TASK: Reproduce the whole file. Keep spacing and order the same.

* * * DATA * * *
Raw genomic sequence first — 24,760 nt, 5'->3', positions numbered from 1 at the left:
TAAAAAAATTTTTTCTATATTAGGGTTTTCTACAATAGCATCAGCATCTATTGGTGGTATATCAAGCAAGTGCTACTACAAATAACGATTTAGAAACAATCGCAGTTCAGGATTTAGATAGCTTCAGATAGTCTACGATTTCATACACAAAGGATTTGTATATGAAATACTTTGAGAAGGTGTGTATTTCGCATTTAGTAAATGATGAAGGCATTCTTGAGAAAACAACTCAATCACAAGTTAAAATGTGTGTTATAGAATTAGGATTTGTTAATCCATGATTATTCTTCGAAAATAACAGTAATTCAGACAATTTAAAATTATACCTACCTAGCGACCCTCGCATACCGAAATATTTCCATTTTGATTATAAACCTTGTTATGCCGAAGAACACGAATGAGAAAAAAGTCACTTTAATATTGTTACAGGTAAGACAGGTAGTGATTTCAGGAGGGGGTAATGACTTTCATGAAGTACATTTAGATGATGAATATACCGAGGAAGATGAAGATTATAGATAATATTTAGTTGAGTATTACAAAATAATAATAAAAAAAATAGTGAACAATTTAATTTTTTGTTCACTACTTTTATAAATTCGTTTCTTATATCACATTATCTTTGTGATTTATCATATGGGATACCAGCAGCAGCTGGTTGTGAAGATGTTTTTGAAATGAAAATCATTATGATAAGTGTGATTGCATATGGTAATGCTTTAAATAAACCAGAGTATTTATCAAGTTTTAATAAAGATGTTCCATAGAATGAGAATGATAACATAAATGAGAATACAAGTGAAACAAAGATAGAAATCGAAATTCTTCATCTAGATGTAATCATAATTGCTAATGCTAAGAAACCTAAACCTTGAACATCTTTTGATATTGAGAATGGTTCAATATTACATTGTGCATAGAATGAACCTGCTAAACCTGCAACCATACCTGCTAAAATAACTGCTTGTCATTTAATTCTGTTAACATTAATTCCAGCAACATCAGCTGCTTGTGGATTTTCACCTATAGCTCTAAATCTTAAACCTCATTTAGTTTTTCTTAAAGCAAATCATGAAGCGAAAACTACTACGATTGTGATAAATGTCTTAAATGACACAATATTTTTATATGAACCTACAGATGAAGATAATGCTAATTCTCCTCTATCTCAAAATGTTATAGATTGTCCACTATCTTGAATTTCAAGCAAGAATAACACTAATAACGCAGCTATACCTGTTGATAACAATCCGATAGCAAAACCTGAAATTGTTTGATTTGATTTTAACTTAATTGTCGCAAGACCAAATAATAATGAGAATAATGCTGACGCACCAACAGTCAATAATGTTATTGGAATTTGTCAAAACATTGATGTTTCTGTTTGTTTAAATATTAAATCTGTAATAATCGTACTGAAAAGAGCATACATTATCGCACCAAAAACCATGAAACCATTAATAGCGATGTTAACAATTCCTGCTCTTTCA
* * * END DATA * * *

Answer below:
Raw genomic sequence first — 24,760 nt, 5'->3', positions numbered from 1 at the left:
TAAAAAAATTTTTTCTATATTAGGGTTTTCTACAATAGCATCAGCATCTATTGGTGGTATATCAAGCAAGTGCTACTACAAATAACGATTTAGAAACAATCGCAGTTCAGGATTTAGATAGCTTCAGATAGTCTACGATTTCATACACAAAGGATTTGTATATGAAATACTTTGAGAAGGTGTGTATTTCGCATTTAGTAAATGATGAAGGCATTCTTGAGAAAACAACTCAATCACAAGTTAAAATGTGTGTTATAGAATTAGGATTTGTTAATCCATGATTATTCTTCGAAAATAACAGTAATTCAGACAATTTAAAATTATACCTACCTAGCGACCCTCGCATACCGAAATATTTCCATTTTGATTATAAACCTTGTTATGCCGAAGAACACGAATGAGAAAAAAGTCACTTTAATATTGTTACAGGTAAGACAGGTAGTGATTTCAGGAGGGGGTAATGACTTTCATGAAGTACATTTAGATGATGAATATACCGAGGAAGATGAAGATTATAGATAATATTTAGTTGAGTATTACAAAATAATAATAAAAAAAATAGTGAACAATTTAATTTTTTGTTCACTACTTTTATAAATTCGTTTCTTATATCACATTATCTTTGTGATTTATCATATGGGATACCAGCAGCAGCTGGTTGTGAAGATGTTTTTGAAATGAAAATCATTATGATAAGTGTGATTGCATATGGTAATGCTTTAAATAAACCAGAGTATTTATCAAGTTTTAATAAAGATGTTCCATAGAATGAGAATGATAACATAAATGAGAATACAAGTGAAACAAAGATAGAAATCGAAATTCTTCATCTAGATGTAATCATAATTGCTAATGCTAAGAAACCTAAACCTTGAACATCTTTTGATATTGAGAATGGTTCAATATTACATTGTGCATAGAATGAACCTGCTAAACCTGCAACCATACCTGCTAAAATAACTGCTTGTCATTTAATTCTGTTAACATTAATTCCAGCAACATCAGCTGCTTGTGGATTTTCACCTATAGCTCTAAATCTTAAACCTCATTTAGTTTTTCTTAAAGCAAATCATGAAGCGAAAACTACTACGATTGTGATAAATGTCTTAAATGACACAATATTTTTATATGAACCTACAGATGAAGATAATGCTAATTCTCCTCTATCTCAAAATGTTATAGATTGTCCACTATCTTGAATTTCAAGCAAGAATAACACTAATAACGCAGCTATACCTGTTGATAACAATCCGATAGCAAAACCTGAAATTGTTTGATTTGATTTTAACTTAATTGTCGCAAGACCAAATAATAATGAGAATAATGCTGACGCACCAACAGTCAATAATGTTATTGGAATTTGTCAAAACATTGATGTTTCTGTTTGTTTAAATATTAAATCTGTAATAATCGTACTGAAAAGAGCATACATTATCGCACCAAAAACCATGAAACCATTAATAGCGATGTTAACAATTCCTGCTCTTTCA